Dark matter, which is said to make up 85 percent of the universe, has eluded scientists for more than 50 years, but new research may have solved why.
A team of American researchers hypothesize that our galaxy is filled with tiny particles with mass, known as dark photons, and traditional particle physics experiments are unable to detect them. Essentially, dark matter may be too light for current technology to pick up.
With this new hypothesis, the team proposes a coin-sized accelerometer made of silicon nitride and a super-thin mirror to bounce light between the two surfaces.
If the distance between the two materials changes, researchers would know from the reflected light that dark photons were present because the silicon nitride and beryllium have different material properties – thus revealing the existence of dark matter.
The team proposes a coin-sized accelerometer made of silicon nitride and a fixed beryllium mirror to bounce light between the two surfaces to find tiny, light-weight particles that could make up dark matter
The idea of dark matter, originally known as ‘missing matter,’ was formulated in 1933, following the discovery that the mass of all stars in the Coma cluster of the galaxies used about one percent of the mass needed to keep galaxies from escaping the cluster’s gravitational pull.
Decades later in the 1970s, American astronomers Vera Rubin and Kent Ford found anomalies in the orbits of stars in galaxies.
This discovery sparked a theory among the scientific community that the anomalies were caused by masses of invisible ‘dark matter,’ located in and around galaxies.
University of Delaware’s Swati Singh gives another explanation to the existence of dark matter.
If the distance between the two materials changes, researchers would know from the reflected light that dark photons were present because the silicon nitride and beryllium have different material properties – thus revealing the existence of dark matter
When adding up all things that emit light, such as stars, planets and interstellar gas, the total only comes to about 15 percent of matter in the universe, which is why experts say dark matter makes up the other 85 percent.
The mysterious substance does not emit light, but researchers are sure it exists by its gravitational effect – and they know it is not typical matter such is not ordinary matter, such as gas, dust, stars, planets and us.
‘It could be made up of black holes, or it could be made up of something trillions of times smaller than an electron, known as ultralight dark matter’ said Singh, a quantum theorist known for her pioneering efforts to push forward mechanical dark matter detection.
And now Signh and her colleagues propose the elusive matter is made of up trillions of tiny, light weight particles known as dark photons.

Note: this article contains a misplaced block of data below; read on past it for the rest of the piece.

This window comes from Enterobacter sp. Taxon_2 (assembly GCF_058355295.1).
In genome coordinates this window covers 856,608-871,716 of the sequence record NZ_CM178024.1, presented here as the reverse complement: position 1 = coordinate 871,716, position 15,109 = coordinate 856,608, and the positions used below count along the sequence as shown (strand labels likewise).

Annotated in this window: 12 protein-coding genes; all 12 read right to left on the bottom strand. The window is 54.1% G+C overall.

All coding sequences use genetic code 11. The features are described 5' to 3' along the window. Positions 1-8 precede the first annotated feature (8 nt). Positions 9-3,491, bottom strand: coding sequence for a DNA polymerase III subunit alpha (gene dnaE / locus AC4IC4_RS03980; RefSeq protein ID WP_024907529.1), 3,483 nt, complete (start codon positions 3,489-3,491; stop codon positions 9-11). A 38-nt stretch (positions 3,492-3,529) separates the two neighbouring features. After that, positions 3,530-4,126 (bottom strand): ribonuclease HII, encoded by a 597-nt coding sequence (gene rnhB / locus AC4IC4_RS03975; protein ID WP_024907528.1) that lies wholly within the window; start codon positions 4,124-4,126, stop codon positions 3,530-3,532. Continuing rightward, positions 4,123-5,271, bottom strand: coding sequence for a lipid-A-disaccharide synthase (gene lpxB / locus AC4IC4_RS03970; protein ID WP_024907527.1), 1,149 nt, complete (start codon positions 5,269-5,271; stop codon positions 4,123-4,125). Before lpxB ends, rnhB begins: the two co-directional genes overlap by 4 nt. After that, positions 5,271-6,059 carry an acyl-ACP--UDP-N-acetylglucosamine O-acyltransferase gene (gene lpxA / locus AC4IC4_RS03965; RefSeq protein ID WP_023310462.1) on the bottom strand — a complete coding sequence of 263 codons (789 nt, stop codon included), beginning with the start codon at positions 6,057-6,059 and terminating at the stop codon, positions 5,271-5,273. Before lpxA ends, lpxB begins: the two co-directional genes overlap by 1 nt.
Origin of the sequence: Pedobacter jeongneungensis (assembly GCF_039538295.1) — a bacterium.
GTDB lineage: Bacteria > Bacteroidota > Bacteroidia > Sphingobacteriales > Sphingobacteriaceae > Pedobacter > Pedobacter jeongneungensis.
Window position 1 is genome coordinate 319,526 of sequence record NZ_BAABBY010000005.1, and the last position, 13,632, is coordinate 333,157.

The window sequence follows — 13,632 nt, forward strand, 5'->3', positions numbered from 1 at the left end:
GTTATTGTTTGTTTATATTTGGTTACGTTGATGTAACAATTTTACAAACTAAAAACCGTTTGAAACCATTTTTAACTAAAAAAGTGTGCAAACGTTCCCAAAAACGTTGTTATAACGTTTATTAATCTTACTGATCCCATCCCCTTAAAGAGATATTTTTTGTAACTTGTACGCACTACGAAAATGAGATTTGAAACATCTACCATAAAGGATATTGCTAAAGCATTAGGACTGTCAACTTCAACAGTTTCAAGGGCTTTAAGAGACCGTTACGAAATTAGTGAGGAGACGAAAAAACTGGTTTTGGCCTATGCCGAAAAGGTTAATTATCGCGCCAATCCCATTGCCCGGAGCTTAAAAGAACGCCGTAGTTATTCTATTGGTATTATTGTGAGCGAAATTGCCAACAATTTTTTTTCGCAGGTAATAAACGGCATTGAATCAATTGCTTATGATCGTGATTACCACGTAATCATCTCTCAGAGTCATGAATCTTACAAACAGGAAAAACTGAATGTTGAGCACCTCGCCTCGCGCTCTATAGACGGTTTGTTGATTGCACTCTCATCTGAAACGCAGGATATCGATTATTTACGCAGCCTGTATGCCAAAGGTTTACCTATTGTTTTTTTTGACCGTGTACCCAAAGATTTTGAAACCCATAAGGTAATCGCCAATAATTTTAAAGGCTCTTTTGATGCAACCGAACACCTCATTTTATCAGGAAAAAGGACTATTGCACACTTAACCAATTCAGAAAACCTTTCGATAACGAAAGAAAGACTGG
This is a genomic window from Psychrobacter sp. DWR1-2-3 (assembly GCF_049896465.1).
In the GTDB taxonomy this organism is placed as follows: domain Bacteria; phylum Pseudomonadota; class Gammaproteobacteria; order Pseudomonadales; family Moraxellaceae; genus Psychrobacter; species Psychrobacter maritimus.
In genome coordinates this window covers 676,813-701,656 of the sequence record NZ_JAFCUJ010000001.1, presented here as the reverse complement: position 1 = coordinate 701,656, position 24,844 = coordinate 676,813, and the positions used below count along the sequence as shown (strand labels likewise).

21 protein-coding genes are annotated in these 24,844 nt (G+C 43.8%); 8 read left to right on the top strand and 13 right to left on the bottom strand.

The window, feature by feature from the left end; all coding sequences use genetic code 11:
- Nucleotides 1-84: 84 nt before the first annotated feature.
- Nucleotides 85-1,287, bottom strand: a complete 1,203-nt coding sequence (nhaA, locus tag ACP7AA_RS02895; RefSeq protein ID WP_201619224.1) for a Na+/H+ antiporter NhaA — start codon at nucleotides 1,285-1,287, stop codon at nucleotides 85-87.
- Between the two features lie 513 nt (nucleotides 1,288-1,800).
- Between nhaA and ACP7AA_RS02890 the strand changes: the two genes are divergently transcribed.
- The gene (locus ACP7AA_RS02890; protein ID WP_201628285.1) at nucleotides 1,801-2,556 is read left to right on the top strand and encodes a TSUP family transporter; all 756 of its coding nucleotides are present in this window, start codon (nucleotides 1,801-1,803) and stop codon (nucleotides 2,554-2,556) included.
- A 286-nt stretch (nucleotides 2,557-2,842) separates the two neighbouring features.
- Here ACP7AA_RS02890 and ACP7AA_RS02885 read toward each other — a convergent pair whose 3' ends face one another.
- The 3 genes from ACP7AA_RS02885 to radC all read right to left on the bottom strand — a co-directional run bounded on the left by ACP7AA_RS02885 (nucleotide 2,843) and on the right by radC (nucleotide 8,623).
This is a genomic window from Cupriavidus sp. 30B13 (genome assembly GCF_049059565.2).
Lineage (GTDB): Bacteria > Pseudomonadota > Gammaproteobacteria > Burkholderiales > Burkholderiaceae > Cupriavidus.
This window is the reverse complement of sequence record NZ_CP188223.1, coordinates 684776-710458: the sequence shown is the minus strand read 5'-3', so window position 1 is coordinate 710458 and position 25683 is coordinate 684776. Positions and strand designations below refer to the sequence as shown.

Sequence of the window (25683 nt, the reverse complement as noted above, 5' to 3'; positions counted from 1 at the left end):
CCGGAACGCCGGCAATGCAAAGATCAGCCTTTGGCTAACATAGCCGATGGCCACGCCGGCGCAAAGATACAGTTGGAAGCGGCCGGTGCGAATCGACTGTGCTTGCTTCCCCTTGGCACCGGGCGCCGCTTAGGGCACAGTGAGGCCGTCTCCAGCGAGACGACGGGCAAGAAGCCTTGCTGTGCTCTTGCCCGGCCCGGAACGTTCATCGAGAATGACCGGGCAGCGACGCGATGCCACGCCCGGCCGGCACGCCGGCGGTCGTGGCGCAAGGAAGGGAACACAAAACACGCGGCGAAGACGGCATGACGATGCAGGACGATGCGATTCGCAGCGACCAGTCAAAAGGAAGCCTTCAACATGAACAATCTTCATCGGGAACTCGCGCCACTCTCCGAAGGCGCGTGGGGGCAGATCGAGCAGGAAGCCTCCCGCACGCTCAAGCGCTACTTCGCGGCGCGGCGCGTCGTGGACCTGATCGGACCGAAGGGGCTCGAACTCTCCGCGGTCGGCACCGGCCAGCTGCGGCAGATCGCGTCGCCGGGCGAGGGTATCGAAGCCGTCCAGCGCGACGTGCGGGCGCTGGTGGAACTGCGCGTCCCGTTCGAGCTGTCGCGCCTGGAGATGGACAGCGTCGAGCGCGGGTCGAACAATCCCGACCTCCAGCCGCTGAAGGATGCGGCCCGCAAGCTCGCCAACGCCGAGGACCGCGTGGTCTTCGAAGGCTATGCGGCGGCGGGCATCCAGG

The device is a thin piece of silica nitride glass that is stretched into a drum. It is 100 nanometers thick and a millimeter wide. Such extreme ratios of thinness to width make the drum very sensitive to inertial forces while at the same time decoupling it from other environmental disturbances
This is a type of dark matter that would exert a weak oscillating force on normal matter, causing a particle to move back and forth.
However, since dark matter is everywhere, it exerts that force on everything, making it hard to measure this movement.
The team believes they can overcome this obstacle using accelerometers, a tool that measures proper acceleration or vibration.
The device is a thin piece of silica nitride glass that is stretched into a drum, along with a fixed beryllium mirror – the same material NASA used on its James Webb Telescope that will study the oldest and mist distant stars.
‘It is 100 nanometers thick and a millimeter wide. Such extreme ratios of thinness to width make the drum very sensitive to inertial forces while at the same time decoupling it from other environmental disturbances,’ according to the team.
‘If the force is material dependent, by using two objects composed of different materials the amount that they are forced will be different, meaning that you would be able to measure that difference in acceleration between the two materials,’ said Jack Manley, a UD doctoral student, the paper’s lead author.
Dalziel Wilson, a University of Arizona assistant professor, describes the device as similar to a miniature tuning fork.
‘It’s a vibrating device, which, due to its small size, is very sensitive to perturbations from the environment,’ he said.
Dark matter: The mysterious substance that makes up 85% of the universe that scientists cannot confirm
Dark matter is a hypothetical substance said to make up roughly 85 per cent of the universe.
The enigmatic material is invisible because it does not reflect light, and has never been directly observed by scientists.
Astronomers know it to be out there because of its gravitational effects on known matter.
The European Space Agency says: ‘Shine a torch in a completely dark room, and you will see only what the torch illuminates.
Dark matter is a hypothetical substance said to make up roughly 27 per cent of the universe. It is thought to be the gravitational ‘glue’ that holds the galaxies together (artist’s impression)
‘That does not mean that the room around you does not exist.
‘Similarly we know dark matter exists but have never observed it directly.’
The material is thought to be the gravitational ‘glue’ that holds the galaxies together.
Calculations show that many galaxies would be torn apart instead of rotating if they weren’t held together by a large amount of dark matter.
Just five per cent the observable universe consists of known matter such as atoms and subatomic particles.